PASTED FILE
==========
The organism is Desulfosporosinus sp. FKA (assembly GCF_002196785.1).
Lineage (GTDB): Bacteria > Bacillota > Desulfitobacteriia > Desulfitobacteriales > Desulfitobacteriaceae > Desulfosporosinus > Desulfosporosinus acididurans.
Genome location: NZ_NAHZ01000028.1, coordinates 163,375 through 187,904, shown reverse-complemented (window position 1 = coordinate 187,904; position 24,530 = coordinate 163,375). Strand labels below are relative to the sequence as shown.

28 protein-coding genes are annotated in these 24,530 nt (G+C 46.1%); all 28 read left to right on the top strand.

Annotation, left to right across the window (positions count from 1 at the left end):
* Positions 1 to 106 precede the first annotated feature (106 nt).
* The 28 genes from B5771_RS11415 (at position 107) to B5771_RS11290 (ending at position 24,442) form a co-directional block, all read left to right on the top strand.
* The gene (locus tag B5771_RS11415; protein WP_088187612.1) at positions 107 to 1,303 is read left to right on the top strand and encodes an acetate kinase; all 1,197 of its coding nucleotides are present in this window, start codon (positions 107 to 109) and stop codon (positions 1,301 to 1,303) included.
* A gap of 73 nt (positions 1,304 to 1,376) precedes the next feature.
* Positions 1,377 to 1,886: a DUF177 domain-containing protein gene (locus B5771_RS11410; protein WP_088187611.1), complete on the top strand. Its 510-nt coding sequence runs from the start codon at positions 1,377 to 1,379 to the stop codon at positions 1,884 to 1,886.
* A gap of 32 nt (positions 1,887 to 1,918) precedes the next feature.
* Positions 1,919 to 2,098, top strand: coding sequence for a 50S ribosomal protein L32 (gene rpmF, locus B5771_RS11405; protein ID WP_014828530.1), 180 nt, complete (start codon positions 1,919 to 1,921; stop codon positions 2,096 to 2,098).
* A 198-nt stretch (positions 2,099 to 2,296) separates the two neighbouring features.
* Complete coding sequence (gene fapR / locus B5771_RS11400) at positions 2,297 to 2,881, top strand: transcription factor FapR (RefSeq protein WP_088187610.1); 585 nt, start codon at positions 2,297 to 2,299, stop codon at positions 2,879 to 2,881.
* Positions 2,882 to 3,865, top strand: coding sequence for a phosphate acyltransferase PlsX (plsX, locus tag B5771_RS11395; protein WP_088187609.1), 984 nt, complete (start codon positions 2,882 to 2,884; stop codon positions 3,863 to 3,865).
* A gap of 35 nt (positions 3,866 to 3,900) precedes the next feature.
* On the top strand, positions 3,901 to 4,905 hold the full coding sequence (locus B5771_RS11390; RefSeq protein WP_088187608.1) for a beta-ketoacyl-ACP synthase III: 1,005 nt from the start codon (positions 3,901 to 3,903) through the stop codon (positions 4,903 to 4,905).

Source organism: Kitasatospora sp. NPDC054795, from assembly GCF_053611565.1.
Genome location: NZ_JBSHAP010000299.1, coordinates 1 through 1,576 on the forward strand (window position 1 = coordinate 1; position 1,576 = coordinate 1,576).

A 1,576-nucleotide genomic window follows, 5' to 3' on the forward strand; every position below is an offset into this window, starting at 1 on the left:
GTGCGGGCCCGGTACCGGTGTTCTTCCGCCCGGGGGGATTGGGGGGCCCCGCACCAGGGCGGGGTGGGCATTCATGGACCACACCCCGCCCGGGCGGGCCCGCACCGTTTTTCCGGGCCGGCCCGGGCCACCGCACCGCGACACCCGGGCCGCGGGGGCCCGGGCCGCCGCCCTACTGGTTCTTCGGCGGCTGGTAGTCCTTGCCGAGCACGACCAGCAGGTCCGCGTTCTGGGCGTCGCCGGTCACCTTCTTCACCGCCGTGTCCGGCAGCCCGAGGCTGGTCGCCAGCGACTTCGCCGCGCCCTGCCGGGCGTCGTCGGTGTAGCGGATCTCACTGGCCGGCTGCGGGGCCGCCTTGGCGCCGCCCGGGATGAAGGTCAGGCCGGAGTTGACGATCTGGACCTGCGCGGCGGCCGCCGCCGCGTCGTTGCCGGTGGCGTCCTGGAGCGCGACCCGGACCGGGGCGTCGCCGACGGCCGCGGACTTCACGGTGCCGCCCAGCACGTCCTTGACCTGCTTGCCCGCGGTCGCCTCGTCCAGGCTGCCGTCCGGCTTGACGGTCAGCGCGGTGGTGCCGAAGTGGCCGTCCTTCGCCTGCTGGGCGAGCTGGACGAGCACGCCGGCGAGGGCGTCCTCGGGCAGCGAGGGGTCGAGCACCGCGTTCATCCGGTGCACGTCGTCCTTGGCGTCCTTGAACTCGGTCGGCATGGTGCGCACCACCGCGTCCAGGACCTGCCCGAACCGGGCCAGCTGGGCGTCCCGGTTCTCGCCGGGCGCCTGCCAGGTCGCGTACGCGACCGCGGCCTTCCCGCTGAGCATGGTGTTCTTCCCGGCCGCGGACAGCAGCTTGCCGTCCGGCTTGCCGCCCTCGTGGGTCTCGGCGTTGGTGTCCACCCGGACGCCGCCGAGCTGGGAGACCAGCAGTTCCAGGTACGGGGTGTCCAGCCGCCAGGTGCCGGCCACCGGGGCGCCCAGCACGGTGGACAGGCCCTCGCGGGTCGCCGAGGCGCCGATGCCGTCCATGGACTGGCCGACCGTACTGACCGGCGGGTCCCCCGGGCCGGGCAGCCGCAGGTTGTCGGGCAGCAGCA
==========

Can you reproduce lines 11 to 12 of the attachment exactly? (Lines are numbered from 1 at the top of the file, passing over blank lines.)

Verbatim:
* A gap of 32 nt (positions 1,887 to 1,918) precedes the next feature.
* Positions 1,919 to 2,098, top strand: coding sequence for a 50S ribosomal protein L32 (gene rpmF, locus B5771_RS11405; protein ID WP_014828530.1), 180 nt, complete (start codon positions 1,919 to 1,921; stop codon positions 2,096 to 2,098).